Rolf Uys is a familiar face of the food safety industry in South Africa. Food Focus caught up with Rolf preparing for one of his legendary inspections.
FF: When did you first become interested in the food industry?
After school I started studying BSc. I soon realized the pure sciences (physics, chemistry, zoology, etc.) were not for me. So I veered towards the more applied sciences that Food Science offered.
FF: What did you study to give you the skills you know use?
I studied BSc. Food Science and Hons at UOFS and then did a Masters at Stellenbosch. I did lead auditors courses in all the major audit schemes. But the skills have come from international exposure and lots of audit hours.
FF: What has your food industry journey looked like?
I started to work at the Fishing Industry Research institute that later became the CSIR Foodtek. This was around the time that HACCP became compulsory for the food export industry. The first task on my plate was “Go help the fishing industry understand HACCP”. From there I got into training and then auditing. I then landed a job as an auditor at the USA based company AIB international. I spent close to 15 years training and auditing all over the world for them.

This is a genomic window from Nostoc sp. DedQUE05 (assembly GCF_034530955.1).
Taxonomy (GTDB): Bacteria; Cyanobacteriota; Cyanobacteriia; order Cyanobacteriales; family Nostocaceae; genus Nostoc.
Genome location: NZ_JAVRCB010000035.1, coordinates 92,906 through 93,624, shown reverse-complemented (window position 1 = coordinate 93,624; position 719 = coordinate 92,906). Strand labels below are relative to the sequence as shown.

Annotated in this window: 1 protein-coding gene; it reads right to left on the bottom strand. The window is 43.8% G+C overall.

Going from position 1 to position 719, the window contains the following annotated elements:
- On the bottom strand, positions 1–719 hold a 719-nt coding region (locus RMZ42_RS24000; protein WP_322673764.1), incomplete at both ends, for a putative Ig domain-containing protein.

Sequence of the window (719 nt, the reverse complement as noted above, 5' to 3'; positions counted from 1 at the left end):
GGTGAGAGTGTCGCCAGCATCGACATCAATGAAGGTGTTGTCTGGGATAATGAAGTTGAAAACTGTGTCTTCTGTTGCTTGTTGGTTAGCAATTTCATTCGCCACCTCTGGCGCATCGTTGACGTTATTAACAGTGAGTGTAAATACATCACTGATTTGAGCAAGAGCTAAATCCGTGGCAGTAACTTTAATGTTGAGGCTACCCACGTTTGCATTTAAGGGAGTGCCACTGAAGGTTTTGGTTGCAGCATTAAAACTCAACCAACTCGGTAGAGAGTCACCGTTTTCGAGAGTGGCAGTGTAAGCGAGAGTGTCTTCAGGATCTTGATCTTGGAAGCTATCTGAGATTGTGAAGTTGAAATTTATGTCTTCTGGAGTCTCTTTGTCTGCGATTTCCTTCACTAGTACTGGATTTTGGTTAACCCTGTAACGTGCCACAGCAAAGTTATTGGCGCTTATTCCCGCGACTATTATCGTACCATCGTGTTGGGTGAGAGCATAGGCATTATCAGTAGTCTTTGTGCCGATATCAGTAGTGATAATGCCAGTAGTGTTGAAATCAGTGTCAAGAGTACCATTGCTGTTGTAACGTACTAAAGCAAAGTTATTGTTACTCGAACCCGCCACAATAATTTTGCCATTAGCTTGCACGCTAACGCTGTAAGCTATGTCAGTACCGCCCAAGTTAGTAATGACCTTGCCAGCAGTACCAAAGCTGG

FF: Who has inspired you in your food safety journey? Any mentors you look up to?
Anthony Raschke. We come from the same town (Kempton Park) We worked together at CSIR and did training road trips together. He’s an amazing presenter and auditor. Then there is Bill Pursley and Cliff Pappas from AIB. They are international food safety legends of note. I presented training with Bill and audited with Cliff. I’m also inspired by food facility managers who are true leaders.
FF: When did you become interested in auditing?
When I learnt that it’s a way to see the world. Probably early 2000’s.
FF: There are many audits taking place in the South African food industry these days. What do you see as the main difference between auditing and inspection?
Auditing is defined as measuring against a standard and involves sifting through a great deal of paperwork. This is off course important, but the principle of inspection is often missed because one gets bogged down by getting through a checklist. Inspection is unscripted. You inspect a factory and simply challenge things. You disassemble equipment to look for the pests or the biofilm, you question personnel’s understanding of concepts, you climb up on ladders, you look under equipment. You get your hands dirty. The objective is challenging whether food safety is a paper exercise or a “living” system.